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L.A., real time. From her limo, the wealthy Lauren eavesdrops on her lover Rose's tryst with movie producer Alex Green. The assignation takes place in his company's screening room between meetings. Alex's wife walks from therapy to his office, tells him she's leaving him, weeps in a bookstore restroom, and walks home with a cocaine-sniffing actress friend for what may lead to sex. Alex is drinking, wants to quit work and move to Tuscany, laughs at pretentious movie pitches, and puts off Rose when she asks for an audition. A film director sees Rose and decides she's perfect for his next picture; she takes a screen test. She's ecstatic and calls Lauren: jealousy takes over. Written by
"Timecode" is not conventional filmmaking, which is the whole beauty of it. This is a totally improvised piece of cinema, shot on a hand-held camera for 90 minutes straight--not a single cut--and shot in real-time. Every word of dialogue is improvised, the only thing written is the story (also by Mike Figgis). The way it turned out is quite impressive. Of course, the process gets tiresome and repetitive at times, but overall it's a pretty fascinating work that will probably be better appreciated by the more open-minded moviegoer--as opposed to mainstream viewers who will probably view this as just plain weird.
I was really impressed by the talented cast filled with great actors who simply went through the WHOLE ENTIRE process without once messing up. If you watch all these behind-the-scenes specials with actors stumbling line-after-line, doing take-after-take, until they finally get it right the 100th time--it's astounding to see that the whole cast was able to pull this off without a scratch. Even with such talented actors like Stellan Sarsgard, Holly Hunter, Salma Hayek, Jeanne Tripplehorn, etc., I have to commend them especially for taking part in this risky project. This movie not only showcases their knacks for acting, but also their potential to try something new, innovative and quite difficult--after all, taking risks is one of the main elements in becoming a good actor.
This type of format does--at points--feel like a theatrical version of a "Big Brother" episode, but Figgis wrote a story with as much intriguing elements as he can possibly fit into a film of this scope. After all, this is supposed a day-in-the-life type of story and you don't want to be too far-fetched. So he tries to generate as much suspense and intrigue (involving the many smutty attributes of the stereotypical white-collar LA resident) as he possibly could. There are subplots involving drug abuse, alcohol abuse, homosexuality, philandering, jealousy and of course the biggest theme of all...Sex! Naturally, my interest did sometimes drift, but the material compelled me enough to be interested for the majority of the running time. I've never been a fan of those corny reality shows. Quite frankly, I think the kind of reality displayed on those programs is very dull. "Timecode" transcends the dullness of the reality shows and, in a way, the "Blair Witch Project" (which is another reality-based film shot entirely on a hand-held camera, but executed very poorly). The material is engaging to a degree, the actors perform it very well and everything is down-to-earth to preserve its sense of realism. My only criticisms lie in the "earthquake effects." Those looked totally cheesy, created entirely by camera tricks and actors pretending to be shaken up. In one of the closing scenes, Jeanne Tripplehorn is clinging on to a nearby bannister while you can see cars in the background moving along smoothly. He could've done without that pretentious trick.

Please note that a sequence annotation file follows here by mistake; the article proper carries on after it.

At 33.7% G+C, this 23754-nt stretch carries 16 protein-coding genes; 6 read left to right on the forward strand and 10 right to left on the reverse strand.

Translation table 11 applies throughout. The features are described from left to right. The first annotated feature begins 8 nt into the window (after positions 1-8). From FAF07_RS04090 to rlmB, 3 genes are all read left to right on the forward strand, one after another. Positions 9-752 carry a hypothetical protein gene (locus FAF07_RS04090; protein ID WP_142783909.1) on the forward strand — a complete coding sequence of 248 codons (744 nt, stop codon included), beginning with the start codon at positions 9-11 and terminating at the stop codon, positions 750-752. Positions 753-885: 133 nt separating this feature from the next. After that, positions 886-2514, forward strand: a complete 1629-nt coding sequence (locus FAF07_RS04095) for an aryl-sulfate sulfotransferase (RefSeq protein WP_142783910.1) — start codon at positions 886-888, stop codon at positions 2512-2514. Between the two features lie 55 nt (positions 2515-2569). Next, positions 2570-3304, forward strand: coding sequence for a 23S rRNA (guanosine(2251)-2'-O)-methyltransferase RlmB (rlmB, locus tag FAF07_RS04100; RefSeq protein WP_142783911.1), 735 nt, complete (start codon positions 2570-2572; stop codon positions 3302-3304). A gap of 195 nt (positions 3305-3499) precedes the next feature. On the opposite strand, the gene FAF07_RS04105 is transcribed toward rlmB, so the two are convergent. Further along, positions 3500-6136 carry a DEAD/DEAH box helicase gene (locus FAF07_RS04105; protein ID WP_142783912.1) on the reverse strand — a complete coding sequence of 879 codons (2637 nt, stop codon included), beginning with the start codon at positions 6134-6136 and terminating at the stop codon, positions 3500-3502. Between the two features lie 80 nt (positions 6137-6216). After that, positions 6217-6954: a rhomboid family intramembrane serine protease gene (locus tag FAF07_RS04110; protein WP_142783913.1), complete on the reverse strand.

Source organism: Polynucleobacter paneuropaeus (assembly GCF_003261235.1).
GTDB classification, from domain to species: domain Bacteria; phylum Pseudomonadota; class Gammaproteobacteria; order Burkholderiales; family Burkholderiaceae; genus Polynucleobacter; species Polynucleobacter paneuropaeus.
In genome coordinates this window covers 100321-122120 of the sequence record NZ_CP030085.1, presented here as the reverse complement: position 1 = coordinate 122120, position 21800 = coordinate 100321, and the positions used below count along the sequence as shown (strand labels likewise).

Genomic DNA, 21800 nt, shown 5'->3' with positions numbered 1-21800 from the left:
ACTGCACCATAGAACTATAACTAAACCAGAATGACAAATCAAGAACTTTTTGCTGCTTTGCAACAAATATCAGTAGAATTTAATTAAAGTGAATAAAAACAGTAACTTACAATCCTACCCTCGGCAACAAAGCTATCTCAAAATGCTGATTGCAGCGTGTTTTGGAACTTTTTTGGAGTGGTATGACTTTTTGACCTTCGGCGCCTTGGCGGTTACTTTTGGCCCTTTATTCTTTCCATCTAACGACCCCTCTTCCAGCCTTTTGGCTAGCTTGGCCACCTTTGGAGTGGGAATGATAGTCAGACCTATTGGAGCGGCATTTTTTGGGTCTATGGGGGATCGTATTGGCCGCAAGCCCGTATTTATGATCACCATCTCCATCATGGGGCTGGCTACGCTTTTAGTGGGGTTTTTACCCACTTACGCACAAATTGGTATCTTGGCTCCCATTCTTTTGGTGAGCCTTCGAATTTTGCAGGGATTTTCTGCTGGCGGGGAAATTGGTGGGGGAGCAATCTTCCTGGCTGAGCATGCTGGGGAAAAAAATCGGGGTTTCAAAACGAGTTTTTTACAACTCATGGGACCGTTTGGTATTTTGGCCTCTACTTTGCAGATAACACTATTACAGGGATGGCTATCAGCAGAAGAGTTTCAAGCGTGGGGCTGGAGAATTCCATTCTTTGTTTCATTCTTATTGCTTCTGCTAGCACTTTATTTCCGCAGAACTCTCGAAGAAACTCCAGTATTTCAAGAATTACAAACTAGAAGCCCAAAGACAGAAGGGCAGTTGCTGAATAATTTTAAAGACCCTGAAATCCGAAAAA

I'm not saying this a great film, but it is one I'll remember for its unique sense of style and I will always remember Mike Figgis for coming up with this innovative method. If you're tired of mainstream cinema and feel anxious to see something new and exciting--this is a film I would recommend.
My score: 7 (out of 10)
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